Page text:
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From Shortage to Glut
I stumbled upon a Newsweek magazine dated October 2, 2000. The two inch headline posted across the cover posed the question: “Who Will Teach Our Kids?” Written in smaller print underneath: “Half of All Teachers Will Retire By 2010”. Well, well, well. What a difference a decade makes.
“Warning Bell: With a million veterans ready to retire, school districts are sounding the alarms and calling in emergency recruits to lead our classrooms…” This was the picture of public education ten short years ago. Educational experts predicted a dire teacher shortage by the year 2010 due mostly to baby boomers retiring from the profession. The economy was thriving and college grads were being lured into professions more lucrative than education. In 2000, subject areas like math, science and special education were already in crisis mode with a severe shortage of qualified teaching professionals available. In 2005 sixty out of sixty one subject areas were facing teacher shortages across the nation. Today, only math remains the subject still experiencing a shortfall.
In 2000 school districts across the nation were launching incentive programs designed to attract and retain teachers. I was the recipient of one such Teacher Home Buyer Program offered by the city of San Jose, California. The program provided a “silent” loan up to $40,000.00 for the purchase of a home in San Jose if a teacher worked in a San Jose school. Additional real estate programs, tax rebates, housing developments and incentives were developed and offered to educators in Silicon Valley between 2000 and 2006. Other states and cities were offering signing bonuses and stipends for teachers in the highest demand. Some communities offered discounts at local businesses. Teach for America, a program founded in 1990 designed to recruit recent grads from top universities to teach in disadvantaged schools and districts, offered student loan forgiveness to their participants. The push was on to stave off the shortage predicted for 2010. And then, the economy collapsed.
Like dominoes, the banking,housing and mortgage crisis of 2008 set into motion a series of events that resulted in school systems not only escaping a teacher a shortage but in creating a glut instead. As early as 2007 the schools in California started to feel the effects of state budget shortfalls. District budget freezes were established, wages were frozen, and the early rounds of lay-offs began. By 2009 school systems, state educational agencies, technical schools and colleges had shed over 125,000 jobs nationwide. Attrition has been halted due to people holding on to their jobs because of the recession or to retain health care benefits. Recent college graduates who were well advised to follow a career in education just a few short years ago now find themselves unemployable.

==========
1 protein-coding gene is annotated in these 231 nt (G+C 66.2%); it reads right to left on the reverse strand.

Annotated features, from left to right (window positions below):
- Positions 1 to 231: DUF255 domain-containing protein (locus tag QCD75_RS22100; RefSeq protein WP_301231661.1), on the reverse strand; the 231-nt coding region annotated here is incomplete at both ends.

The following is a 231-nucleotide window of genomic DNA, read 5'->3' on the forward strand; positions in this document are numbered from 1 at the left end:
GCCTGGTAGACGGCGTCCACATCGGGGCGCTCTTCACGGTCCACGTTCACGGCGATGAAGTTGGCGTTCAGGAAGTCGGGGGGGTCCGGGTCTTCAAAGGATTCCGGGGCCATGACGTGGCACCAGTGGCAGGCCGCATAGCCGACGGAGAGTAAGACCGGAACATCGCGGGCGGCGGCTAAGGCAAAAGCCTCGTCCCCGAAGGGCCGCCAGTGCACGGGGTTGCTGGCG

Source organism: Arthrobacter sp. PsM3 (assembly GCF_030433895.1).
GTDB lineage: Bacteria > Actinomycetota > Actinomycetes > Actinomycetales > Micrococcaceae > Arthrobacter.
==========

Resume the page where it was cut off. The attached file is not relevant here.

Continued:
Some believed, in 2000, that perhaps the looming teacher shortage would propel much needed educational reform and elevate the status of public educators. The hopes for smaller schools, greater control over their educational environment, on-going professional development and a status upgrade were the components needed to attract and sustain quality educators. Sadly, not only has there not been such reform, but educators have suffered a tremendous loss of professional validation in the last several years with the focus shifting from quality teaching to standardized test scores, furlough days, loss of benefits and reduced wages.
Recently the San Jose Unified School district has launched a worrisome program that may signal the end of public education as we now know it- online high school education. Log in kids and get your cyber-diploma! Though only a pilot program with a handful of students, I can see the district calculating the cost of classroom educators versus designing one on line program. It’s a no brainer. Colleges and universities have been on line for years and their grads are no less legitimate. Unfortunately I believe that the first courses to be eliminated from the classroom and offered on line will be electives- classes where the kids need facilitation the most- art, music, drama.
The predicted teacher shortage of 2010 has not come to pass, but neither has any of the reforms advocated by educational experts back in 2000. Instead we have taken some giant steps back and may be headed in a direction that will eliminate the need for classroom teachers altogether.